The artist's focus would always be on the muscular balance and in this artwork he would use black chalk, with lead-white gouache highlights in order to create a balance of strength and poise. There is a rough outline of a spear in his hand plus also the rest of his body is left incomplete.

This drawing can be found in the Albertina in Vienna, an impressive art institution that holds a fine collection of art across several different art movements. Many of the finest Michelangelo drawings have been studied and copied by other artists, looking to draw in this master's techniques and ideas.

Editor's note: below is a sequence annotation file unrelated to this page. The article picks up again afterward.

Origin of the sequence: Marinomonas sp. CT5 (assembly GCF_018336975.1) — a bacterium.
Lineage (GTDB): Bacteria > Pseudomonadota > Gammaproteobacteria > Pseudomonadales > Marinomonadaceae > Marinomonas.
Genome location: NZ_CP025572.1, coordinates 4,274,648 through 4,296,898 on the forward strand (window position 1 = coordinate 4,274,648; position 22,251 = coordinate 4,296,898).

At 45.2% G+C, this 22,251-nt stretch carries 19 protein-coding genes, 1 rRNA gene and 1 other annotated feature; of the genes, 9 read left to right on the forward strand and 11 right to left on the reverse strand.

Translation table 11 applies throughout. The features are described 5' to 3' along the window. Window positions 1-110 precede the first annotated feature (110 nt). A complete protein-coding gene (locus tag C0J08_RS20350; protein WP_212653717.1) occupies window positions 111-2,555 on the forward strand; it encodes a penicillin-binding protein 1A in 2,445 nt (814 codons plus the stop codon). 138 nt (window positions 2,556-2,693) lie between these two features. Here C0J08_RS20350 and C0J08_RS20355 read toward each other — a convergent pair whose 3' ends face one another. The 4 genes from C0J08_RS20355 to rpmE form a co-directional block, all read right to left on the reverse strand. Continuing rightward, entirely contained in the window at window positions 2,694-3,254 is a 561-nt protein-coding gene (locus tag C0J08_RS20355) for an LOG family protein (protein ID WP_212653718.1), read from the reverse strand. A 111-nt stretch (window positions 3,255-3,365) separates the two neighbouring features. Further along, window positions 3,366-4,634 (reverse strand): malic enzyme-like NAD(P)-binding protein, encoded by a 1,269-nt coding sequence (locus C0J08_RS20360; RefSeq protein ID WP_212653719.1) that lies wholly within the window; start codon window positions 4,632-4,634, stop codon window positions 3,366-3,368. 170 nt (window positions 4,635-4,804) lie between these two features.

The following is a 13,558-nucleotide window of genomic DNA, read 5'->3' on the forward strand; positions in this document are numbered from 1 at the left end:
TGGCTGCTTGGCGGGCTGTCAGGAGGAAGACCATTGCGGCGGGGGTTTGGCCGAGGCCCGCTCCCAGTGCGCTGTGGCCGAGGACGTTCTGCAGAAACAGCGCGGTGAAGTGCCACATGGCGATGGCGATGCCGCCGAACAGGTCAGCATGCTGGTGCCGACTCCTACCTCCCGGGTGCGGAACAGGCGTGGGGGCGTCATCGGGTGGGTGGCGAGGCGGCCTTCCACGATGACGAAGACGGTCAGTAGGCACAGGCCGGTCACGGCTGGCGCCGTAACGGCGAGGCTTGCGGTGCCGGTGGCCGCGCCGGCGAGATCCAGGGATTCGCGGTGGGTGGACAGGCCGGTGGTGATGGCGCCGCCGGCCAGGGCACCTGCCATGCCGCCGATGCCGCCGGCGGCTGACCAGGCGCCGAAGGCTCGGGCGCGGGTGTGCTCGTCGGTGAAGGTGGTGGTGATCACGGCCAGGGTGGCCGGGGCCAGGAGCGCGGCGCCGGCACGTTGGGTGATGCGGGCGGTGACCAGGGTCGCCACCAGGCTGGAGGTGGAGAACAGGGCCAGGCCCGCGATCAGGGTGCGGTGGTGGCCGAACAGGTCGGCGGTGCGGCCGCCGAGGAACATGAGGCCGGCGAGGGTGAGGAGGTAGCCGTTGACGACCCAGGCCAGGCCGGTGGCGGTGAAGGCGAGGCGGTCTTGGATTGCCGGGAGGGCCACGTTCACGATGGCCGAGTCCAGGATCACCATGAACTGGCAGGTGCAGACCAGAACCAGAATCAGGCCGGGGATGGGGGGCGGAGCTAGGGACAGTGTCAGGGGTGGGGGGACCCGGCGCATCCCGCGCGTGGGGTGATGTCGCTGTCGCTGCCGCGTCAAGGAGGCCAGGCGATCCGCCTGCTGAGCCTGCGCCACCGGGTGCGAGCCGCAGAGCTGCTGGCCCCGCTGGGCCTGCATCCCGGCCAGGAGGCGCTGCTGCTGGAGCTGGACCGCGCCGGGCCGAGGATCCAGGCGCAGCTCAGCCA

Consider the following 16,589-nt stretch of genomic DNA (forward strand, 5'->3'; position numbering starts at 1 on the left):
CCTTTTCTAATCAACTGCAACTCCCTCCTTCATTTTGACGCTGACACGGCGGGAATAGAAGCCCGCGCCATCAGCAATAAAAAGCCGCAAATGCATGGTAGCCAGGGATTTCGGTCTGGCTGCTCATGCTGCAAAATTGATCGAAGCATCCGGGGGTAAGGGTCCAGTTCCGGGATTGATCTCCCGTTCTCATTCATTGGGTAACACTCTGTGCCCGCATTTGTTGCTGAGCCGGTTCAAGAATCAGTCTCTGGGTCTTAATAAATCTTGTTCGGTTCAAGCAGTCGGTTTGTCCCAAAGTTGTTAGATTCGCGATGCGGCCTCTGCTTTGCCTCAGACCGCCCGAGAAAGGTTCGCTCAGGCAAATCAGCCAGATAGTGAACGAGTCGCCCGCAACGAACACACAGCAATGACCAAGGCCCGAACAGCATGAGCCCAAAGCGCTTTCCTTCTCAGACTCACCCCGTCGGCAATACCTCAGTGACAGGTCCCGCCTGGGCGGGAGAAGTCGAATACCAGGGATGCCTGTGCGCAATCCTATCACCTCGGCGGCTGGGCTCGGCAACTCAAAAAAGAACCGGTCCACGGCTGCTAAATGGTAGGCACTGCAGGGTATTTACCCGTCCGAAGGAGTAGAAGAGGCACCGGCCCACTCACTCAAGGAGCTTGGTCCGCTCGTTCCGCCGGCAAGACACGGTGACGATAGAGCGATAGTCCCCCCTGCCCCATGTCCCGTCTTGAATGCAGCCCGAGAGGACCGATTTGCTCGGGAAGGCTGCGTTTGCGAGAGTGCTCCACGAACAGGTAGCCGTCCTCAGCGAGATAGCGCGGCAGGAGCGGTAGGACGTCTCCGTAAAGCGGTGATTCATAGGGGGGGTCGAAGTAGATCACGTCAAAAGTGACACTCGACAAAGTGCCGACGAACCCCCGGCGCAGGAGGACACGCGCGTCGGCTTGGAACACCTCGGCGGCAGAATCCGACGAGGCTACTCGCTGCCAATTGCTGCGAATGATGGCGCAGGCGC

It is particularly the anatomical accuracy that marked Michelangelo out during the Renaissance within this medium. This strength would also benefit his frescos and sculptures. This period of art was not dominated by landscape painting in the same way as we saw during the impressionist movement, instead focusing on religious themes and multi-figured compositions.

Red and black chalk were the two main tools for Michelangelo's drawings, though in some cases he would use several tones of the same colour in order to add further detail and precision to his portrait figures. Many Renaissance artists would use white touches with gouache in order to impress the idea of light upon the viewer's eyes and also draw out a further dimension to the muscular figures.